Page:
If approved without change, the Council will stand accused of ignoring many of the concerns expressed by taxpayers over the last five of years.

Important decisions affecting the City will continue to be taken “Behind Closed Doors”

York Council plans 3% Council Tax increase

Details are emerging this evening of the Council’s budget plans for  2016/17.

D4NT09 Council Tax bill 2013/2014 for property dwelling band F with 25% discount for sole adult resident

Council Tax will increase by 3%, of which 2% will be ring-fenced to help with social care costs.

Council house rents will be reduced by 1% (in line with central government instructions). This will mean cuts in repairs budgets, although the housing account is showing a £20 million accumulated surplus.

The Council is to spend £234,000 more to fund “additional Community Safety Hub officers” to cover additional enforcement around dog fouling, street drinking, licensing infringement and noise enforcement plus ” a reactive service for street services to deal with fly-tipping, graffiti, litter and weedswhich would be a welcome step forward.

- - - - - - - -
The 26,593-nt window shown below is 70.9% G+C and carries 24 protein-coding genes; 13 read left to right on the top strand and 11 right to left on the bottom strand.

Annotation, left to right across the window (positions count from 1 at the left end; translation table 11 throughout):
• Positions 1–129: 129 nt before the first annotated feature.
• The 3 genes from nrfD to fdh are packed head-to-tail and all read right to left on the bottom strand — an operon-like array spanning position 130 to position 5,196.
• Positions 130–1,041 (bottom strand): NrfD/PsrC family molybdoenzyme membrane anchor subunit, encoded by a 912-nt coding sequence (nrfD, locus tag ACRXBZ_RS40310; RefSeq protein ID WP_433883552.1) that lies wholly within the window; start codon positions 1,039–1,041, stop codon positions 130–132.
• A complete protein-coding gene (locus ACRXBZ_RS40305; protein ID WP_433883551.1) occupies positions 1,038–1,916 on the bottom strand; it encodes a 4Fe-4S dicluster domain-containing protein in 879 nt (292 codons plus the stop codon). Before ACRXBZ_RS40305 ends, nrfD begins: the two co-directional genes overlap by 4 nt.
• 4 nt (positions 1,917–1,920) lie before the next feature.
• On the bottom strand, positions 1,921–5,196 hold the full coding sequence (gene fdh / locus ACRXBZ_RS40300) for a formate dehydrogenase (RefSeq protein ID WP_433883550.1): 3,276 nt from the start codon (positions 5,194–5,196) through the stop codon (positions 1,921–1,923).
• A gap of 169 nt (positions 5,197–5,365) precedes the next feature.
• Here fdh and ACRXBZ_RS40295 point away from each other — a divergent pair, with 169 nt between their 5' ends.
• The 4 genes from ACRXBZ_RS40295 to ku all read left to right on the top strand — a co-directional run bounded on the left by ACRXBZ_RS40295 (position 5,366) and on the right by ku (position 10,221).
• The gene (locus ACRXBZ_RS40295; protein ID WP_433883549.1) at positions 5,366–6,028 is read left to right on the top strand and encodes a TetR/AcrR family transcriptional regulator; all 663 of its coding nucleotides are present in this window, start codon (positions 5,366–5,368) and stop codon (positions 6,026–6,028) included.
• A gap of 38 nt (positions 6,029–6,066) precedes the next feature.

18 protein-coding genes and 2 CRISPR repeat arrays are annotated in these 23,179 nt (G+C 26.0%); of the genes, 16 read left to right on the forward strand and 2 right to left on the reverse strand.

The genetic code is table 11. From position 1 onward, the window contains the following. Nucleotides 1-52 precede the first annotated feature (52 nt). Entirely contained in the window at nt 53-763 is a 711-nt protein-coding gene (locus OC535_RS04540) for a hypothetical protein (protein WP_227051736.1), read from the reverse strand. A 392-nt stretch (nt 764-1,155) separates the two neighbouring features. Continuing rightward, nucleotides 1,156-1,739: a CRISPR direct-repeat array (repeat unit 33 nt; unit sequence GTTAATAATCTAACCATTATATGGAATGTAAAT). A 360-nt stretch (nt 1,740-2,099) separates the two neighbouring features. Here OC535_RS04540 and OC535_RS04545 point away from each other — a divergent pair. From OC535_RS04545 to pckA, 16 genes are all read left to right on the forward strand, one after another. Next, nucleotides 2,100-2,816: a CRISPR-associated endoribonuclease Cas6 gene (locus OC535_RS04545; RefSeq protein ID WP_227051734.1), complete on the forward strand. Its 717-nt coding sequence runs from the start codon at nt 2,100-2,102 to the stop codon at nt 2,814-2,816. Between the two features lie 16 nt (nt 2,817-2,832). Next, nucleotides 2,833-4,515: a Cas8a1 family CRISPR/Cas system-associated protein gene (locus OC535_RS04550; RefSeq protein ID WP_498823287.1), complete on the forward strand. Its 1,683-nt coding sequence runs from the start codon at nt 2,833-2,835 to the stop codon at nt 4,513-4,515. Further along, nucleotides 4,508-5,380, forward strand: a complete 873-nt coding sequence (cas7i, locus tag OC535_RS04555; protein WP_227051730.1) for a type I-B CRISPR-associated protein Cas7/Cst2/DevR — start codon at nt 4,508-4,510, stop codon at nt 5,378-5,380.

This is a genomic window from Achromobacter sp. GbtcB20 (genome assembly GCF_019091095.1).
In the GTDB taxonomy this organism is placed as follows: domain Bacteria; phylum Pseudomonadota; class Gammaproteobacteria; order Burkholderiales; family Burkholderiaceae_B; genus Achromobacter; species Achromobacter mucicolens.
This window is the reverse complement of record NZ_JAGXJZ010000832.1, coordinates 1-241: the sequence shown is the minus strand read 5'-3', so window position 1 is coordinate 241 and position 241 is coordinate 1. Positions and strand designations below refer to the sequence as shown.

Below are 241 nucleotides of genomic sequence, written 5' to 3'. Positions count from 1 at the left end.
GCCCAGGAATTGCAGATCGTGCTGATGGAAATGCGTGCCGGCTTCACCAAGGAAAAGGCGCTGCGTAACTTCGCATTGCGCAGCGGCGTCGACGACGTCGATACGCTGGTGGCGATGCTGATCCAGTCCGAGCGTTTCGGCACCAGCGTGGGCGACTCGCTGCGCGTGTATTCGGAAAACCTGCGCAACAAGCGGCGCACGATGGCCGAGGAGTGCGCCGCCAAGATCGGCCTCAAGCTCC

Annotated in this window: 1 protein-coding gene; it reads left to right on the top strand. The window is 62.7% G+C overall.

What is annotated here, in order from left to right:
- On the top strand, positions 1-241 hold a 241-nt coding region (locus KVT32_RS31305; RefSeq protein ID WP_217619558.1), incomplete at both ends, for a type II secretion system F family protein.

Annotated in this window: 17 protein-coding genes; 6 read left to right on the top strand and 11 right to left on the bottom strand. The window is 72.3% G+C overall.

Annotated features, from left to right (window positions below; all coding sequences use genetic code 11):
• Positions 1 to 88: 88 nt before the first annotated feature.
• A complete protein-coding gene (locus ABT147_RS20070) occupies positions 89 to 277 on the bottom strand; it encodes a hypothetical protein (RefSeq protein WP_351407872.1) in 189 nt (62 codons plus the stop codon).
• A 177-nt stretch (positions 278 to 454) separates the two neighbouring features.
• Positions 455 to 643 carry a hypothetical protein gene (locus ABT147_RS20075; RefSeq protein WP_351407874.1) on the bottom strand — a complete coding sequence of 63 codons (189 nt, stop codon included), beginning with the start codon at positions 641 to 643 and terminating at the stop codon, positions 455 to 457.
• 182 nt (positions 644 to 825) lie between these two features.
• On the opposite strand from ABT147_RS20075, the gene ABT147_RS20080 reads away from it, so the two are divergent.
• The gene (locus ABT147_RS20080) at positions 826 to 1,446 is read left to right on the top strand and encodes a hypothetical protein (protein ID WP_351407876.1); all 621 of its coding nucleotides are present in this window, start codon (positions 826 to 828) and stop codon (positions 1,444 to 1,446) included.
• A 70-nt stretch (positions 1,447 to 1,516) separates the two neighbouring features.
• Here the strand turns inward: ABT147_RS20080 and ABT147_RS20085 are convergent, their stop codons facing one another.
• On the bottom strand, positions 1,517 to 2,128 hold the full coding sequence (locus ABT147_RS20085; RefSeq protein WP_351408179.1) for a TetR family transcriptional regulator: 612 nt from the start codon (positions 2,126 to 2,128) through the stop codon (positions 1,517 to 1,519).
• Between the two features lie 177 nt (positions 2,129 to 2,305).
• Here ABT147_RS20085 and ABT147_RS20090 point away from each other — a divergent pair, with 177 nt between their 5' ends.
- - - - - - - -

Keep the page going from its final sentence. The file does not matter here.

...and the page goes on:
Another welcome improvement will be an investment of an additional £100,000 to help tackle mental health issues, while the completion of the Local Plan will cost another £350,000 and an update of the strategic flood risk assessment will cost £60,000.

An extra £74,000 will be used to increase Councillors pay.

Some of the more eye-catching cuts include:

  • £350,000 cut in bus subsidies. Number 20 service to be scrapped.
  • £1.1 million cut in adult social care provision
  • £1.3 million cut in education support (schools are funded directly by the government)
  • Reductions in public garden and tree maintenance
  • Handing over allotment management to  users
  • Theatre Royal (revenue) grants scrapped.
  • Less on Public Health (drugs, alcohol, smoking, dentistry and sexual health)
  • Fewer health checks

Many residents will be looking at the Council capital investment plans to see whether the excesses of the last administration – which doubled the debt per head of population figure in the City – have been reversed.

“On Line” survey asks what York Police tax should be

With crime levels increasing in parts of York, a consultation survey has begun.

It asks whether the police tax should be increased by 1.99% next year.

Recently the government announced that there would be no reduction in the grant that it gives to Police forces.

The survey can be completed by clicking here

The Crime Commissioners Office only hints at how any extra money raise could be spent although residents have an opportunity to “write in” comments.

There are elections for a new Police and Crime Commissioner on 5th May 2016